This year’s discoveries were annual purple laurentia and a big-leafed plant that looked like lambs’ ears on steroids.
Of the same family, perennial silver sage made a showy appearance in containers and beneath a tree, next to purple petunias.
Kalanchoe ‘Flap Jack’ was a star in troughs and pots.
I’d like to find a few in Baltimore for my unused trough. I also want a spot in my garden for fluffy, native Joe Pye weed.
We hope you had a wonderful 4th of July, complete with lots of delicious cookout food and exciting fireworks. But fireworks weren’t the only thing bursting with color yesterday — the Rawlings Conservatory‘s giant blue agave finally bloomed! (You may remember it from our earlier Agave Watch 2013 post.) The flower spike is about 25 feet tall (hence the removal of part of the greenhouse’s roof, in order to let it grow). The Conservatory recommends stopping by this weekend to see the plant at its most extravagant.
From Mary Valle’s blog, Killing the Buddha
People have been asking me for years about my garden. Being a bit contrary, I refuse to answer. Frankly, I’ve been of the opinion that gardening is for jokers—but I was so wrong. Go ahead, ask me how my garden grows.
It grows like this:
1. Here’s a hell strip, bane of the urban gardener’s existence. Also known as the “parking strip” or “incredibly bad urban planning idea,” this shabby little plot of rocky soil is usually left to weed.
Nice one, planning masterminds.
2. This “bed” is also subject to dog presents, salt in the winter, and the occasional red Solo cup. Weeds truly are the broken windows on the sidewalks of life. A few months ago, I decided to do something about my hell strip. I put in a bunch of plants, not knowing which were going to take. Turns out: they all did.
Welcome to the jungle, babies. We’ve got fun and games.
3. The microgarden needed a pinch of pizzazz in the form of a few miniscule tchotchkes. I like the idea of a St. Francis or Buddha, but neither of them in particular. Here’s what I did:
A. Acquired small plastic Joan of Arc.
B. Broke a takeout chopstick in half, and,
C. Hot-glued it to the bottom of the Maid.
This patch isn’t a mere curbside getaway. It’s the Joan of Arc Victory Garden. Greet my patroness:
Agave plants bloom only once in their long lifetimes — hence their “Century Plant” nickname — but when they do, it’s spectacular. So spectacular, in fact, that the staff of the Rawlings Conservatory in Druid Hill Park have to be careful that their agaves’ towering spikes don’t bust through the Desert House’s glass ceiling. And this year, something amazing is happening — two of the conservatory’s giant agaves are preparing to bloom around the same time.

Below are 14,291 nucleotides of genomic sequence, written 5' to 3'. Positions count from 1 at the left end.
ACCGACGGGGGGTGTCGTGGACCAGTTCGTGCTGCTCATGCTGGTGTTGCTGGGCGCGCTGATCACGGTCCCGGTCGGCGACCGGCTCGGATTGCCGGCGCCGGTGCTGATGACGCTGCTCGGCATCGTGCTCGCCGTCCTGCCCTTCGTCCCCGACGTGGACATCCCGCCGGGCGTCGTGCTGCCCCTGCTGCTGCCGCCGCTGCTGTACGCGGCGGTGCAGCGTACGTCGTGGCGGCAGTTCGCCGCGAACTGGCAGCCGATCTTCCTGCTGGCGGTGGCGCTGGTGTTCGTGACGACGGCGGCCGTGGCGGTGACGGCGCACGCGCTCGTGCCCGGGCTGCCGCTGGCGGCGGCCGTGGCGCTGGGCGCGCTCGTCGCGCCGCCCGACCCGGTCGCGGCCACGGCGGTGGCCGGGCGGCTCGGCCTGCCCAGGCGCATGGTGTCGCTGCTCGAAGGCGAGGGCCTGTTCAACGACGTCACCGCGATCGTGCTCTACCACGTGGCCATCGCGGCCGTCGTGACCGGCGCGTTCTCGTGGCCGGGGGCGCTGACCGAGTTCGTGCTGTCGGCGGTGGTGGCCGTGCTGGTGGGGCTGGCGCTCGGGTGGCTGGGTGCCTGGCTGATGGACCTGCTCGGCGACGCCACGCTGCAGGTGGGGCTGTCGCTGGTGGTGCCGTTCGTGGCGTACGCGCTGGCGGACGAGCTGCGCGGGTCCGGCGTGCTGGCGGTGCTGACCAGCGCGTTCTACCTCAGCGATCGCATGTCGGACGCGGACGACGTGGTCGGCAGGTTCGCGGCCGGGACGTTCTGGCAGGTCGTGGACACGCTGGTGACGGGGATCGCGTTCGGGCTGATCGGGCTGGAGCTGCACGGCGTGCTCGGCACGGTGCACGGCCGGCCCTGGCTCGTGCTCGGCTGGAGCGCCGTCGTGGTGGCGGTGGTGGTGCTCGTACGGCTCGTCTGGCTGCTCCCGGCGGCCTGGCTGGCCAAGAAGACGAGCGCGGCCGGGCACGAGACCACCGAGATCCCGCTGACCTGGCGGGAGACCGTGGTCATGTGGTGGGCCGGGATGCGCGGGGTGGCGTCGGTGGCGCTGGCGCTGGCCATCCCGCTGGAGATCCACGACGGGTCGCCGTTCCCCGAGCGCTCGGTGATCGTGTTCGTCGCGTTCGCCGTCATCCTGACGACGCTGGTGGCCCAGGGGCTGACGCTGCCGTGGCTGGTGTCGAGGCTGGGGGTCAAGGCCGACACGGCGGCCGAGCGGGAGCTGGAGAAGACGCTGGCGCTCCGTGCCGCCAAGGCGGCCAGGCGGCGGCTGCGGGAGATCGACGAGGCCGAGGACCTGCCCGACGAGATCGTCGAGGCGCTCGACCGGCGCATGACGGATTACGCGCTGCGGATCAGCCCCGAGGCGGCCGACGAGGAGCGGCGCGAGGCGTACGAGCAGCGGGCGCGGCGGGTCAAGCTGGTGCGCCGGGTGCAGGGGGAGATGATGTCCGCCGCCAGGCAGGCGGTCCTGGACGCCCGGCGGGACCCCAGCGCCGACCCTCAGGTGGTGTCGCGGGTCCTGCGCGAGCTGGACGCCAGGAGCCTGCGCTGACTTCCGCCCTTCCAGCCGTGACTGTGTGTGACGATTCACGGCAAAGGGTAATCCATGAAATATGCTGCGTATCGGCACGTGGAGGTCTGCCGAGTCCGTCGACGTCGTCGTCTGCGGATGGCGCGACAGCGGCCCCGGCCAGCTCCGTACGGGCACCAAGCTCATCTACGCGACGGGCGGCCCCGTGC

Alright. If you haven’t made it out to Ladew Gardens yet this year, we can’t completely hold it against you. After all, this year’s “spring” weather doesn’t exactly entice one to spend gobs of time outside. Yet. But it should be noted that for those who do take an interest in gardens (theirs and others), Ladew offers so much more than simply the chance to take in the incredible topiary (named one of the Top Five Gardens in America—look out, Edward Scissorhands). Ladew offers a number of events every year, and they’re currently in the middle of one of their best, the Spring Lecture Series.
The remaining lectures for this season include on April 10 “The D. Landreth Seed Company and The Story of America’s Great Seedhouses” with Barbara Melera and on April 17 “Rosemary Verey: The Life and Lessons of a Legendary Gardener” with Barbara Paul Robinson. The story of the D. Landreth Seed company should be of particular interest to gardeners who care about the history of vegetables, the idea of “heirloom” varieties, and our culture’s relationship to growing our own food. The Rosemary Verey lecture will address the style and legacy of “the apostle of the ‘English style’…the ‘must have’ adviser to the rich and famous, including Prince Charles and Elton John.” For an extra charge, lectures can also be accompanied by lunch, with a reservation. Both lectures begin at 10:30 a.m.
If you can’t make it to the remaining lectures, you may want to mark your calendars now for Ladew’s Garden Festival in May. Tickets are available through Ladew Gardens directly—or you can keep your eyes peeled here at the Baltimore Fishbowl for our ticket giveaway! Each week, a pair of tickets will be awarded to a reader who can answer this question correctly: “How many hounds are running through Ladew’s iconic hunt scene?” Winners will be contacted through Facebook or e-mail.